A great article from the Open Goose website on setting up lug rigs of all types.
Getting rid of a familiar crease in many lugsails.
How to reef a Balance Lugsail. A neat trick of using shock cord (bungee) for the intermediate ties makes it much faster to tie in a reef as well as remove the reef after. it also minimises the risk of damaging the sail if something major breaks elsewhere.
ReallySimpleSails.com saves $300 or more on your Goat Island Skiff, OzRacer or Ocean Explorer. These are full quality sails that we all have worked hard to keep the price down on.
Over the years we have been slowly and carefully developing the balance lug rigs we use.on the OzRacers, the BETH sailing canoe and the Goat Island Skiff. For a long time we have offered the best page on the net to assist setup of small boat lugsails. Now a new page with many updates
A quick jump to the end for those wanting to know the outcome. George’s club yardstick is 1117. That’s the same as an Enterprise or slightly slower than an OK. George is an experienced larger yacht racer and you can see his learning curve in this article. I’m sure there is more to come from […]
BETH sailing canoe – The designer has lots of fine things to say about the sailing performance of BETH – but Andrew Barclay has been racing his against mixed fleets in British Columbia where she sails equal with Laser Radials in light wind and gradually outclasses them in stronger. I provide some tips about getting a bit more from the boat.
OK … it IS a rant. But it was prompted by the very legitimate question about why have a mizzen sail. But sadly I descend into a rant about how expense is a really poor predictor of performance.
This is an article about how bias in thinking produces weird results in terms of boat designs. I compare a silly boat design trend of 100 years ago with modern canting keel maxi yachts. Personally I don’t think they should be allowed to use engines to run the keels and the various systems – if they do then they should be disqualified from the event results. The conventional human powered boats should be listed as the winners of events.
The first New Zealand Goat Island Skiff has been launched by Ian Howeth. He has taken a year to build it as spare time became available. It was launched during the Xmas break
Golfballs go further because of those dimples on the surface. Would it make sense to have those dimples on a boat hull? It is not quite that simple as this little article attempts to explain.
More videos of John Goodman’s Yawl Rigged Goat Island Skiff. He is trying out some rigging variations to see if we can simplify the building of the yawl rig version. At the moment this is inconclusive, but wow, he got some good videos
One of the most important things as a designer or sailor is to keep an open mind, but also to be able to analyze things in light of real experience and prior knowledge. This article, after a bit of a spiel, goes on to give some great resources that “opened my eyes” at different times in my life. They focus on areas of structural design, sailing, sail aerodynamics and touch on a bit more.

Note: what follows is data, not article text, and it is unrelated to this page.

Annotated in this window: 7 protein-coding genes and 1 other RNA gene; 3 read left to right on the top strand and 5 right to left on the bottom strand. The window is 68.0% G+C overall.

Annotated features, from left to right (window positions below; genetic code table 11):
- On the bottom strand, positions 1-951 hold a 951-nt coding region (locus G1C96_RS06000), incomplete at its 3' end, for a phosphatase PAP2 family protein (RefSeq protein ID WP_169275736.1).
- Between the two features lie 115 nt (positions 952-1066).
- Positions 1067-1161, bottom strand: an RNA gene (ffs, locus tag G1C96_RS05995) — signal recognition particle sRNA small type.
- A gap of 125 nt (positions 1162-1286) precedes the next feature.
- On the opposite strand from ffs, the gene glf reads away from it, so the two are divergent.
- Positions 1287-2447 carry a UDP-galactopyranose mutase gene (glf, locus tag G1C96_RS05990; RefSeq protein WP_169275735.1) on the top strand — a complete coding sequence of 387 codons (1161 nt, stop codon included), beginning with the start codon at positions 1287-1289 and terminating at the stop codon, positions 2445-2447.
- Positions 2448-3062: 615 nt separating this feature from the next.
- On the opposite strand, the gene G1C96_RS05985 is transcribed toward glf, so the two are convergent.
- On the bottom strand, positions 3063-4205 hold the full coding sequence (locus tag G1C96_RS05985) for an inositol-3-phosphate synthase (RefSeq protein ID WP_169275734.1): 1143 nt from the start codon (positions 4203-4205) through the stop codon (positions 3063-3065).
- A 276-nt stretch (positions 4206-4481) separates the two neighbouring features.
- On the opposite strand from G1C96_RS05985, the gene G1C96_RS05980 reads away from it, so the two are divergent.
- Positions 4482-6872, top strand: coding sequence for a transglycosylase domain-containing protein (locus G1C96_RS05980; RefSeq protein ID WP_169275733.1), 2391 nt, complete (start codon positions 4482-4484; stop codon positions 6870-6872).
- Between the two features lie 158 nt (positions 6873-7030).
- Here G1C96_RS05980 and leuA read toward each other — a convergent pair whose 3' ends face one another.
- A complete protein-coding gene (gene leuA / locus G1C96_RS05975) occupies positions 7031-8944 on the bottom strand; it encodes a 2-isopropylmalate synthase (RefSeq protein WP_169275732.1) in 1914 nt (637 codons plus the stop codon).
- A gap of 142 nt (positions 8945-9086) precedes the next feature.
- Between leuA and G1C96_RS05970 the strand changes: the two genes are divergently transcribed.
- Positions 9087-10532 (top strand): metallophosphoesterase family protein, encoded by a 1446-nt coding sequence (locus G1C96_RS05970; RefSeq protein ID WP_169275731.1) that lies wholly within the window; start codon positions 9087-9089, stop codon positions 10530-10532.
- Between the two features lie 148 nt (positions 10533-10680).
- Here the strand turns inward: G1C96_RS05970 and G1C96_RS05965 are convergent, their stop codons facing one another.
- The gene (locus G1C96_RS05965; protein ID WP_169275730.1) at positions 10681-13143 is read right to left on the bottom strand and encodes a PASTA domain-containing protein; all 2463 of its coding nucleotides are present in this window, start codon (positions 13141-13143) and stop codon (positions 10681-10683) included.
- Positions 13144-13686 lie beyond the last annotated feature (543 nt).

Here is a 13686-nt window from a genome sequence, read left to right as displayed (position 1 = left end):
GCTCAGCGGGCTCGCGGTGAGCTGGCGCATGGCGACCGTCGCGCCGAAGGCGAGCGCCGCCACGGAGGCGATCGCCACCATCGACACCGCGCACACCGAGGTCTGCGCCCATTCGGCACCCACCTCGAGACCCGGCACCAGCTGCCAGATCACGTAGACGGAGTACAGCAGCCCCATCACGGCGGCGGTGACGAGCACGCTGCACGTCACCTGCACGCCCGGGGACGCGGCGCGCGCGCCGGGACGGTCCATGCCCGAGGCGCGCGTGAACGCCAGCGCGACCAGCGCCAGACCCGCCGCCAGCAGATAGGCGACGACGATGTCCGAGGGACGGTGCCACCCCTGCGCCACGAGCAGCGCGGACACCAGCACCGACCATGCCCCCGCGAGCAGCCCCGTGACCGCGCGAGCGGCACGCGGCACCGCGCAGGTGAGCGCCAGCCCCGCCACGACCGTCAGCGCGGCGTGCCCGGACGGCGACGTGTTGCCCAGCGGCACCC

The conservative viewpoint is that traditional rigs are not very efficient. However allied to efficient hulls and set up correctly, lug and sprit rigs can be very efficient indeed – not too much slower than “modern” rigs, particularly when the same lessons are applied to trad sails and way cheaper. This is a WIKI drawn from the group on the Storerboats forum discussions on setting up lug and sprit rigs for best performance building on the information in my webpage.
John Goodman who recently spent 5 days semi racing a Goat Island Skiff in the Texas200 event got back to me with some observations and even some pictures of aspects of the boat and the sailing. I have responded with suggestions to make some further improvements. Between John and me there are some useful tips about setting up a boat for more speed. However the standard setup of the Goat is fine for most – it is still pretty quick in standard form. There is advice for both lug and sprit traditional rigs here.
This podcast/mp3 talks about why Australian (and New Zealand) wooden boatbuilding is different from the rest of the world.. Click to listen to the talk. This is the third of three.
This is the second of my talks in the USA. It focuses a bit more on construction and some of the methods that can be used to keep a boat light and simple, but very strong and stiff. It also discusses how there is a “creep” in boatbuilding and design that increases the weight of boats way over what is really needed for a strong structure.
This talk is the first hour of my exposition on boat building and design. There are two more parts to come. This covers some of the background and design issues. The second is more on the building side and the last is a bit more about why the Australian (and New Zealand) wooden boat tradition is different from the Northern Hemisphere. You can stream the talks over your internet connection or download them as a podcast.